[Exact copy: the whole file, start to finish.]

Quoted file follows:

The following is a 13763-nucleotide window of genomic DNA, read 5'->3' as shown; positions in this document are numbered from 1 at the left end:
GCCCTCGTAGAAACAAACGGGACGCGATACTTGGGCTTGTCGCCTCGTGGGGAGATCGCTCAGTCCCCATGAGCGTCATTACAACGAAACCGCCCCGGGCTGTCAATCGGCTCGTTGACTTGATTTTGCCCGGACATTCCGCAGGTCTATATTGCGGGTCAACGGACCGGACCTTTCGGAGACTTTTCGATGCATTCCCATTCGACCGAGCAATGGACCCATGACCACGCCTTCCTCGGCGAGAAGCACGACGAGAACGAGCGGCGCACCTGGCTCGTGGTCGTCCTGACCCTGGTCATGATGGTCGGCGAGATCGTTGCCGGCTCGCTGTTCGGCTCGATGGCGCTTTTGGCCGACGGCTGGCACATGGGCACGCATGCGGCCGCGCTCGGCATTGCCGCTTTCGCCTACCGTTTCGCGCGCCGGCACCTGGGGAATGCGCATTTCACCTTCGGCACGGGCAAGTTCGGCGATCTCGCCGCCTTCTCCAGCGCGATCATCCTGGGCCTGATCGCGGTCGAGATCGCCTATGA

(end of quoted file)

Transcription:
The following is a 13763-nucleotide window of genomic DNA, read 5'->3' as shown; positions in this document are numbered from 1 at the left end:
GCCCTCGTAGAAACAAACGGGACGCGATACTTGGGCTTGTCGCCTCGTGGGGAGATCGCTCAGTCCCCATGAGCGTCATTACAACGAAACCGCCCCGGGCTGTCAATCGGCTCGTTGACTTGATTTTGCCCGGACATTCCGCAGGTCTATATTGCGGGTCAACGGACCGGACCTTTCGGAGACTTTTCGATGCATTCCCATTCGACCGAGCAATGGACCCATGACCACGCCTTCCTCGGCGAGAAGCACGACGAGAACGAGCGGCGCACCTGGCTCGTGGTCGTCCTGACCCTGGTCATGATGGTCGGCGAGATCGTTGCCGGCTCGCTGTTCGGCTCGATGGCGCTTTTGGCCGACGGCTGGCACATGGGCACGCATGCGGCCGCGCTCGGCATTGCCGCTTTCGCCTACCGTTTCGCGCGCCGGCACCTGGGGAATGCGCATTTCACCTTCGGCACGGGCAAGTTCGGCGATCTCGCCGCCTTCTCCAGCGCGATCATCCTGGGCCTGATCGCGGTCGAGATCGCCTATGA